50 shades of brown: India backs ‘eco-friendly & cost effective’ paint made from COW DUNG in new bovine-tech development
The Indian government has thrown its support behind a project which sees cow dung processed and repurposed as paint, describing it as environmentally friendly and praising its ability to create employment.
In a press statement on Monday, the union minister for micro, small & medium enterprises, Narayan Rane, lauded the results of a study which claims that ‘Khadi Prakritik’ cow-dung paint is both “eco-friendly and cost effective.
The paint, which was launched earlier in 2021, has been tested at several government facilities, including the National Test Houses in Ghaziabad and Mumbai and the Shri Ram Institute of Industrial Research in Delhi, and “satisfies the parameters required for paint.”
The ministry has high hopes for the cow-dung paint, developed by the Jaipur-based Kumarappa National Handmade Paper Institute (KNHPI), saying it will create jobs, promote local manufacturing, and generate additional revenue for those working with cows, including farmers and shelter home workers.Also on rt.com ‘I drink cow urine every day. That is why I do not have Covid right now’ says Indian ruling party politician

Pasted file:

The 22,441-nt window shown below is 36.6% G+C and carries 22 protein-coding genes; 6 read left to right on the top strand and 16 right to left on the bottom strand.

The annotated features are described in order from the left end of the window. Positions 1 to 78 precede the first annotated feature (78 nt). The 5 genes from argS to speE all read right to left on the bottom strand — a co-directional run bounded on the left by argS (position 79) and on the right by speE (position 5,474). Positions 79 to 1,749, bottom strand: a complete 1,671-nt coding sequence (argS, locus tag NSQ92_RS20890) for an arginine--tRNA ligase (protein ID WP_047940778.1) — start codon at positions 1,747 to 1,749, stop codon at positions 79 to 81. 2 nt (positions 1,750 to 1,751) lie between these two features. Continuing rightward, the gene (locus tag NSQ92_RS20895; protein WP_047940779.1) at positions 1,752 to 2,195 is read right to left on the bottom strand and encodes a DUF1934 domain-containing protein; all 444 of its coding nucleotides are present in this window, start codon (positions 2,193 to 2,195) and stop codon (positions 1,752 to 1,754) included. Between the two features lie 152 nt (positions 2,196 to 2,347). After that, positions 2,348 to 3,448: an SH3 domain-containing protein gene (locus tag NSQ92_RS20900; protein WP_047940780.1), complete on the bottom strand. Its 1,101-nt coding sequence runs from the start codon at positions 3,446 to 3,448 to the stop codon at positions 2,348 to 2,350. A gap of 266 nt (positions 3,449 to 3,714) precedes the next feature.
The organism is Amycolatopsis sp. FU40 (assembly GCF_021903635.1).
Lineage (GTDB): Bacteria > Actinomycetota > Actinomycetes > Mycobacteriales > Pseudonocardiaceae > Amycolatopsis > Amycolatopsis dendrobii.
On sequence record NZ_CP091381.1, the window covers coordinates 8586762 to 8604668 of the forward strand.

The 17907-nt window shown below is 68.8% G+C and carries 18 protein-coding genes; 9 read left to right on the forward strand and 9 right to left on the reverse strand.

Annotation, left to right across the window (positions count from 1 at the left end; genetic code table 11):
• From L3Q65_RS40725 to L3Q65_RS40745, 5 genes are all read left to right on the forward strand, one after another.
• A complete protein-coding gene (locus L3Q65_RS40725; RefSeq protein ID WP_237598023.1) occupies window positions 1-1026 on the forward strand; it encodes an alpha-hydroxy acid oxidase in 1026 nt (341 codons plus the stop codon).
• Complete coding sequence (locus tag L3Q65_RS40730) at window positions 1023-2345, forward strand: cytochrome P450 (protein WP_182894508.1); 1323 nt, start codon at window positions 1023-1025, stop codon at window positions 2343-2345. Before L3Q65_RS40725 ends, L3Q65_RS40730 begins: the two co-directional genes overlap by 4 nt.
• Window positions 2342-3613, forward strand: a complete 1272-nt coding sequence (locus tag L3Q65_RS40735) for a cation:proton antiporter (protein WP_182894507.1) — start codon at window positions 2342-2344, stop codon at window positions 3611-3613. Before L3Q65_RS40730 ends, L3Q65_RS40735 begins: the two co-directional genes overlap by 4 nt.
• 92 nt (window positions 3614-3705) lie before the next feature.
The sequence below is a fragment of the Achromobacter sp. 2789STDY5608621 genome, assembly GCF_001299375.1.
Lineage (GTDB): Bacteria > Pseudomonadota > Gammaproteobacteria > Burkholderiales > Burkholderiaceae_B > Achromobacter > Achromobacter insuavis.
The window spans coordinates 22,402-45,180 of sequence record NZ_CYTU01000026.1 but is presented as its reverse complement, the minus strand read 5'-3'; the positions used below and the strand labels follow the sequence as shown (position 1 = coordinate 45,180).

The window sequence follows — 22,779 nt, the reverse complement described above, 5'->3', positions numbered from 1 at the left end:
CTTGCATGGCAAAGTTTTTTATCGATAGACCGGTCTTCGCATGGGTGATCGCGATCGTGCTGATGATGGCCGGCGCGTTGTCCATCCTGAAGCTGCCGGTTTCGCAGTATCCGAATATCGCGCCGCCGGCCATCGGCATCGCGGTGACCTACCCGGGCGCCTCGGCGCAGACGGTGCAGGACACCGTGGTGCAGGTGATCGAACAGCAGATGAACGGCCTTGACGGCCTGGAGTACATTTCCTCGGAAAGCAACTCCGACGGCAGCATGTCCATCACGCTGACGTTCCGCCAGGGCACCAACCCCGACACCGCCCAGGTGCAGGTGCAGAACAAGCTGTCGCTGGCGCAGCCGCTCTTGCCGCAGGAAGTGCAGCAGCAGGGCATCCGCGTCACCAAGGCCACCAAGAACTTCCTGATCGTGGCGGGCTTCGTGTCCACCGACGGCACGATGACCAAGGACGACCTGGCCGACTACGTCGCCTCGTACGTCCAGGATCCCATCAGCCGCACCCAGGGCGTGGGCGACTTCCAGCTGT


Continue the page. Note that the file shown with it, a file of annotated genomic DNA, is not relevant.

Earlier in July, Union Minister of Road Transport Nitin Gadkari said he would become a “brand ambassador” for the paint which originates from the rear-end of Hinduism’s holiest animal. He lauded its “immense potential” for helping the “poorest of the poor” and even said a prakritik paint unit should be set up “in each and every village.”
Gadkari was speaking at the inauguration of a new plant which will double production of the paint to around 1,000 liters per day. The paint is available in two varieties – distemper and emulsion – and is even believed to have certain benefits, including anti-bacterial, anti-fungal, and natural thermal insulation properties.
In India, cow dung is widely believed to benefit human health when consumed, smeared onto the body, and used around the house. In recent months it has even been touted as a cure for Covid-19, though Indian doctors quickly debunked those theories.
In March, Madhya Pradesh Culture Minister Usha Thakur told media that ritual burning of a cow dung patty can keep a house sanitized for 12 hours. While unsupported by science, the minister’s comments, and those of other Bharatiya Janata Party (BJP – India’s ruling party) politicians, including the promotion of drinking cow urine, have fueled the spread of Covid-19 misinformation.
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